My Precious Pennies

I will be AWAY until late February as we do this moving thing...again.

Ginger from Attention Target Shoppers & Tricia from 1stopmom
will be holding down the fort in the meantime - thank you so much, ladies!

Tuesday, December 2, 2008

Guest Post: Make Your Own Baby Food

Today's guest post is brought to you by Ali Hooper of Henry's Treehouse. Since 99.5% of our days are currently made up of baby food, this is a topic of extreme importance to my family. We're still buying Gerber foods for the little princess right now, simply because I think I'll be admitted to a psychiatric hospital if I attempted to make her food on top of handling everything else, but it is something that I do want to move away from once things calm down a bit. Thank you, Ali, for this wonderful intro to baby food making!

Make your own baby food - It's good for the baby and the wallet.

It is a small miracle that I am a nutritionally-conscience mom. No lie, I ate McDonald's (or something equally artery-clogging) nearly everyday of my pregnancy. Yet the minute that precious little boy entered my world, my desire for greasy french fries fell a far second to my son's nutrition.

So in terms of his baby food, I knew that I wanted to serve him foods that I controlled – foods made with my hands, in my kitchen. This has not only benefited my growing boy, but also my wallet. Not to mention, making baby food is simple, easy, cheap, and good for the environment.

Here is how I get the most bang for my buck:
  1. Basically, I consider the fruits and vegetables that we typically eat and buy those for my son. That way if he does not like something then I am not wasting food because my husband and I will eat it. Pureed "baby" food is great in smoothies and baking! You can "hide" pureed veggies in baked goods making your cookies yummy and wholesome.
  2. Make sure to buy frozen or fresh, not canned, because frozen and fresh produce is often more nutritious. I buy all produce from Aldi's or Sam's Club. If buying organic is your priority, that is awesome, but I have found Whole Foods to be too expensive for my budget. Occasionally I can find organic produce at Aldi's and Sam's, but not consistently. If you live in year-round warm weather, buy your produce from a Farmer's Market. I do that in the summer months, and the produce is cheap and often organic (and locally grown, allowing us to give back to our community).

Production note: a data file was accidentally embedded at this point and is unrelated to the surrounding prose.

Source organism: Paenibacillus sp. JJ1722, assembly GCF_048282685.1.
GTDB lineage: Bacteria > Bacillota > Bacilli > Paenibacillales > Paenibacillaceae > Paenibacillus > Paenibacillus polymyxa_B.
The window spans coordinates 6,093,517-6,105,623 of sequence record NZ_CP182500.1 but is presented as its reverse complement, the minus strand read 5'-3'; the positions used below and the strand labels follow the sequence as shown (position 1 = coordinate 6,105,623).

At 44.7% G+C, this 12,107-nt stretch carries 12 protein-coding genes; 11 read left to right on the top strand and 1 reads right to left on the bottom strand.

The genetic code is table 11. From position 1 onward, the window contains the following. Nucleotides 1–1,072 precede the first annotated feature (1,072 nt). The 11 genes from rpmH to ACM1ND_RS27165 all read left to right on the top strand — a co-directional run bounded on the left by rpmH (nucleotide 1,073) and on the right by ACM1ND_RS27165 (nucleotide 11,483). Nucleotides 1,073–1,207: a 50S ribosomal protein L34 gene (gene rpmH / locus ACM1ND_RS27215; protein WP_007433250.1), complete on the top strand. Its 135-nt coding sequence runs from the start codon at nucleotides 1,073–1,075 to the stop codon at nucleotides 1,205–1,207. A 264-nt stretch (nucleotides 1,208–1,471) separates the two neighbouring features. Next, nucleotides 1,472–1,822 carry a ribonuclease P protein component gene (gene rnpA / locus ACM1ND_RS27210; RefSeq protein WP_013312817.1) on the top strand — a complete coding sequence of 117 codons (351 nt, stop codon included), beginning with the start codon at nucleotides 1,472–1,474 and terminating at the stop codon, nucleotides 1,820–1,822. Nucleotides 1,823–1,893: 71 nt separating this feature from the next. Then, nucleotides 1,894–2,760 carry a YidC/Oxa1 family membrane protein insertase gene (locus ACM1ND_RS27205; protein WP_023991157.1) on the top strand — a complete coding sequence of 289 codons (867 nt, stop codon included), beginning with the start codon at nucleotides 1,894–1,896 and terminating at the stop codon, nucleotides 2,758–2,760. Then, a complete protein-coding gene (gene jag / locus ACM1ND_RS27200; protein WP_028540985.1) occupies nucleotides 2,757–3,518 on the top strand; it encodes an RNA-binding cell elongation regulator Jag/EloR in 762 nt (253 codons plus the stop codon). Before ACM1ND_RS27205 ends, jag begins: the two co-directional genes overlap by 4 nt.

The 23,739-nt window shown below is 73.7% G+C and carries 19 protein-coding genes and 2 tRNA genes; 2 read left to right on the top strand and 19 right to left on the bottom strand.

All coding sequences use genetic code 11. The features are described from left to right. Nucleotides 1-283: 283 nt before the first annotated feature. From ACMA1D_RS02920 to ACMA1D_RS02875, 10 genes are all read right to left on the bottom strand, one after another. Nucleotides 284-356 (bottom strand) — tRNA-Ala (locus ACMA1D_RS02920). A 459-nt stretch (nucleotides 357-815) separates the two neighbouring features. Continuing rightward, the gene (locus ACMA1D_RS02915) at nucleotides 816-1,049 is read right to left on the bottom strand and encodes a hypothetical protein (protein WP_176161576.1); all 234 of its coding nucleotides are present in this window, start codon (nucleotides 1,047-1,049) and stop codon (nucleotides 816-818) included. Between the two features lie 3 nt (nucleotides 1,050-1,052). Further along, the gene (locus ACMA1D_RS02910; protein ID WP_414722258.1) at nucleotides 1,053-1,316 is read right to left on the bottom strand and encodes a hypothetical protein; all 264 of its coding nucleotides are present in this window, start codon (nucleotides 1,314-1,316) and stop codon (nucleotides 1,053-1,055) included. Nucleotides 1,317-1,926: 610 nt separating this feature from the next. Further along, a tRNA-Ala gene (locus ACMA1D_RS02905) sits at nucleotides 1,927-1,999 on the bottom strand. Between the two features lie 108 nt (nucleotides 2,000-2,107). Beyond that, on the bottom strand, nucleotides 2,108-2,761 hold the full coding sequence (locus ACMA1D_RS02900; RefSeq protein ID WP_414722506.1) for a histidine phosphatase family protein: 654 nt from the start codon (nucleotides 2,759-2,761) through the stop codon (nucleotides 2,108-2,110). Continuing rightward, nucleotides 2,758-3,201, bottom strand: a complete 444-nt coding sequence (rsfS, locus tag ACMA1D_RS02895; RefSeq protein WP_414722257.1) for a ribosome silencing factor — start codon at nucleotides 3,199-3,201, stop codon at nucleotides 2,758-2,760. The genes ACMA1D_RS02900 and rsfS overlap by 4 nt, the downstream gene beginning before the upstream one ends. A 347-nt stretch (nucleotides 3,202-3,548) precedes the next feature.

3. Choose a storage method (pureed baby food can be frozen, and I recommend this because you can make a ton at once and save it for later). I splurged on ice cube trays with lids (I found these at Bed, Bath & Beyond for under $5, and I used a 20% off coupon that I received in the mail). That might seem expensive, but the trays last for months, and you will use them over and over again. Some people use Ziplocs, which is fine, but most people throw the bag away after each use which can be wasteful.
For more information about making baby food, I recommend Wholesome Baby Food.

About the author: Ali Hooper is a full-time mom and wife who is in love with her boys (hubby, baby, puppy). She is a licensed School Counselor with a profound interest in the current trends and research relating to a child's health and success. You can find her discussing and processing those issues that affect her life as a mother, educator, and mental health professional at Henry's Treehouse.

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